Jesus and Politics

In the season leading up to the 2012 elections, one of my seminary professors, who was also a pastor, shared a letter he had written in response to a congregant who had been urging him to address particular social issues. In this letter, my professor explained that he did not believe Christians were called to involve themselves in politics.

In response, I took pieces from this letter and incorporated them into the following fictional letter from an Anglican minister to the famous abolitionist, Thomas Clarkson. (The underlined portions of the fictional letter are the pieces I copied verbatim from my professor's letter.)
Dear Thomas Clarkson, 
Thank you so very much for taking the time to send me these materials concerning the slave trade, but I must confess that I just do not have a burning desire to get involved with the political process.
You ask me to preach against slavery from the pulpit, circulate your petition after services, and urge my congregation to boycott sugar. However, as a representative of the Christian community, I have no intention to influence the broader culture with Christian morality. It is not our calling, as a Christian community, to legislate morality for unbelievers. If we are determined to change the culture by legislating biblical morality, where do we draw the line? If we are to outlaw slavery, must we also outlaw cursing and drunkenness? 
And just whose “Christian” morality do we legislate? For many years, only the eccentric Quakers opposed slavery. You are the first Anglican minister to publicly stand against the trade, and there are still very many in our community who find nothing wrong with slavery.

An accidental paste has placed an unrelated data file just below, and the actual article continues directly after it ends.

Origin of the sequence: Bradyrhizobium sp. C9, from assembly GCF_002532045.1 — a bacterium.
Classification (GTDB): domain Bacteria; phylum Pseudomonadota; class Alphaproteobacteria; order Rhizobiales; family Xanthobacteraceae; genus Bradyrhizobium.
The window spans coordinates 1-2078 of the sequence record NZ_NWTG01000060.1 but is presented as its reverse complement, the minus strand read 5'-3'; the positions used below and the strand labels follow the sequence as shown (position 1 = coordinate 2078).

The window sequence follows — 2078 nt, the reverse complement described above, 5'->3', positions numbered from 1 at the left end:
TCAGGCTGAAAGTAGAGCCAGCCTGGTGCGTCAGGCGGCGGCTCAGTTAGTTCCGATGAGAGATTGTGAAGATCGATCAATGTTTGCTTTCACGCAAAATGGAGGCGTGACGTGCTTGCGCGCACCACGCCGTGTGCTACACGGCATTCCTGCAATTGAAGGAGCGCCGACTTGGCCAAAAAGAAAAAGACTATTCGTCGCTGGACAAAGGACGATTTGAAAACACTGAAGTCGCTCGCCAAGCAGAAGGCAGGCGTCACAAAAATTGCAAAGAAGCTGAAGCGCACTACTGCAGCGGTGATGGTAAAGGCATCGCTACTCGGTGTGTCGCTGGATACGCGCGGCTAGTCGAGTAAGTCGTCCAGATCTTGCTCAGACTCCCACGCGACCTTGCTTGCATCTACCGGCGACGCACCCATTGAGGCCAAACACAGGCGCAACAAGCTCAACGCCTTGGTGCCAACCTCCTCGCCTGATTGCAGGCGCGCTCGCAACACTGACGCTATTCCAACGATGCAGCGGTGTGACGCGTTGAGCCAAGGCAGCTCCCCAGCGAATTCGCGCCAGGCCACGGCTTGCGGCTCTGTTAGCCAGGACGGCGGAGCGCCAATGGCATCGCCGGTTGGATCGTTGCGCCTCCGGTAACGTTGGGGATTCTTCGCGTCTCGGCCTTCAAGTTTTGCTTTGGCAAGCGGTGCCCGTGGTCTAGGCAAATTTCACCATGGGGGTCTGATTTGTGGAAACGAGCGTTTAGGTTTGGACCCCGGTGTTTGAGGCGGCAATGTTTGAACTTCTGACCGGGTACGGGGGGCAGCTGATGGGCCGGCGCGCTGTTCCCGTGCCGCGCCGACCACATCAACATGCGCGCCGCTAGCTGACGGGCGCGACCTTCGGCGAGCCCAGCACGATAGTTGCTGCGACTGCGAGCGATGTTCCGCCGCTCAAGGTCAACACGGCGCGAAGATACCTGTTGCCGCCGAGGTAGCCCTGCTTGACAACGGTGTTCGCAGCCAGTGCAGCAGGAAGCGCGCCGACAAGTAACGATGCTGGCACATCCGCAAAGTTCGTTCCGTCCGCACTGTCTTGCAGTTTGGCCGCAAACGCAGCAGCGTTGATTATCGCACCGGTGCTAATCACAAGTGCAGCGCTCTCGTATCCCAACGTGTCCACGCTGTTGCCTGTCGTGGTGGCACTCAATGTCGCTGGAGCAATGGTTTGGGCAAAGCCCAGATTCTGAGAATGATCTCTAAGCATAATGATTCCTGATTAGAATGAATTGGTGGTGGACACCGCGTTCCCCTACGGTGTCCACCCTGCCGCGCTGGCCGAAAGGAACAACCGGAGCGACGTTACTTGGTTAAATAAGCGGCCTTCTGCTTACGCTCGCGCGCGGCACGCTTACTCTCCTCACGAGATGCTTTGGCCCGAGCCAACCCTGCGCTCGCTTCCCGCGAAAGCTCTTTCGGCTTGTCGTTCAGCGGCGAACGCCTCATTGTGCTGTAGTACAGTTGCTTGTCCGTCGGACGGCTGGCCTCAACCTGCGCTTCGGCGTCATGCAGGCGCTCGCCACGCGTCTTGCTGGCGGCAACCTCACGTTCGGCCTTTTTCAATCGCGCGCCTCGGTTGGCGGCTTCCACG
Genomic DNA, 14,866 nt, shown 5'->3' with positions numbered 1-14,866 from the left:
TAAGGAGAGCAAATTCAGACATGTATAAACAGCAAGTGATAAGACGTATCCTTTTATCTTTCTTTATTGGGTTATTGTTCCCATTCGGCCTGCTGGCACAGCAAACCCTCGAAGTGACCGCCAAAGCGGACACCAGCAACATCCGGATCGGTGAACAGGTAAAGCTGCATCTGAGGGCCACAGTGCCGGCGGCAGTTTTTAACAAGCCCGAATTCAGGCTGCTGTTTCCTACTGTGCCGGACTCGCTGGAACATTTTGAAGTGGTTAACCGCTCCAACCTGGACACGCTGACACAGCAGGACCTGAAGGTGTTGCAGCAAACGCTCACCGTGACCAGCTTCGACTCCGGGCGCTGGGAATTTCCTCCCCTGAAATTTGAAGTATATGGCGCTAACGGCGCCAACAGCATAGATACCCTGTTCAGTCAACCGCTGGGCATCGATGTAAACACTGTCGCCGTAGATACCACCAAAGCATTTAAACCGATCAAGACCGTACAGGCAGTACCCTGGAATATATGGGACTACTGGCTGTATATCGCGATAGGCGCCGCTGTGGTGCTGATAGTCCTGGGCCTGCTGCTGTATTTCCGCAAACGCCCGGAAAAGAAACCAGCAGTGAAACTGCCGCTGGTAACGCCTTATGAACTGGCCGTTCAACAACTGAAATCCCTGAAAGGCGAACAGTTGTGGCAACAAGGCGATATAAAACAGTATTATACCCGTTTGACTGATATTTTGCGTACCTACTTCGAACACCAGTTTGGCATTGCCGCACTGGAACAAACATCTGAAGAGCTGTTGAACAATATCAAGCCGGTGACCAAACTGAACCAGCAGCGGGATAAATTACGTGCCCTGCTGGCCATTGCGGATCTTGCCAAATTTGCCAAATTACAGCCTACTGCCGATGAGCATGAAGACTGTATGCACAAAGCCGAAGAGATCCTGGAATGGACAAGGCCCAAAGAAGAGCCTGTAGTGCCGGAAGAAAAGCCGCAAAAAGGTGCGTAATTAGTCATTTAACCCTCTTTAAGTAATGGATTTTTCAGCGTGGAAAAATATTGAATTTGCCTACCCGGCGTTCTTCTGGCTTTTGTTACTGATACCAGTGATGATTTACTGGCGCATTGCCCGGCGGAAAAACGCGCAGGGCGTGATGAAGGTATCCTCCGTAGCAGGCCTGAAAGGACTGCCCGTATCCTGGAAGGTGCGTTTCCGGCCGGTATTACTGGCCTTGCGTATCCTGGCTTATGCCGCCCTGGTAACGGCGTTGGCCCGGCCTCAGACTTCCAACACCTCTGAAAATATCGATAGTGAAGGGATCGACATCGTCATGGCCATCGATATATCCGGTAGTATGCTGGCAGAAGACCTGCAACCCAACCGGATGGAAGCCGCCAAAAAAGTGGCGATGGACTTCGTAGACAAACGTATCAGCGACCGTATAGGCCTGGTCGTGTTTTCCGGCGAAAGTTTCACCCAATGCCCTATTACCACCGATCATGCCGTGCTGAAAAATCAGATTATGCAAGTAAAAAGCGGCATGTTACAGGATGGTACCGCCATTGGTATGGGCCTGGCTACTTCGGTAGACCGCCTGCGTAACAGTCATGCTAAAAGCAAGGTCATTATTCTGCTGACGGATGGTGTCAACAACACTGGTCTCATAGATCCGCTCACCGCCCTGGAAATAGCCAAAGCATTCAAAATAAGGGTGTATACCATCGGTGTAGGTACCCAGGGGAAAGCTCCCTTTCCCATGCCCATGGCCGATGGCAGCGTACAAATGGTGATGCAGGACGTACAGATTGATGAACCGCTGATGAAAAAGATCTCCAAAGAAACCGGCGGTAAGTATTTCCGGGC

A Christianity that expends its energies trying to fix the world by legislating morality alienates unbelievers, because all they hear about is what we are against, rather than what we are for. As I am sure you have noticed, many people do not like William Wilberforce. He makes them angry, and has brought ridicule on the entire evangelical community. They speak of the “damnable doctrines of William Wilberforce and his hypocritical allies,” and many consider him a traitor to the Crown. 
Finally, I am not convinced that we could change the broader culture, even if we wanted to. For millennia, all cultures and all religions have accepted the institution of slavery, and the economy of the empire is dependent upon the trade. Furthermore, even assuming that we could change the values of the dominant culture, to do so by wielding political power would be to engage in an ill-fated agenda that has, again and again, throughout church history, compromised the very message of the cross that we preach. 
Instead of petitioning parliament and boycotting sugar, why don’t you spend your time helping the poor and telling people about Jesus? 
As I hope this letter demonstrates, the arguments offered against political action simply do not work. The command to love our neighbors compels us to strive for justice in society. Therefore, I do believe Christians should involve themselves in politics. Here is one political issue which particularly deserves our attention: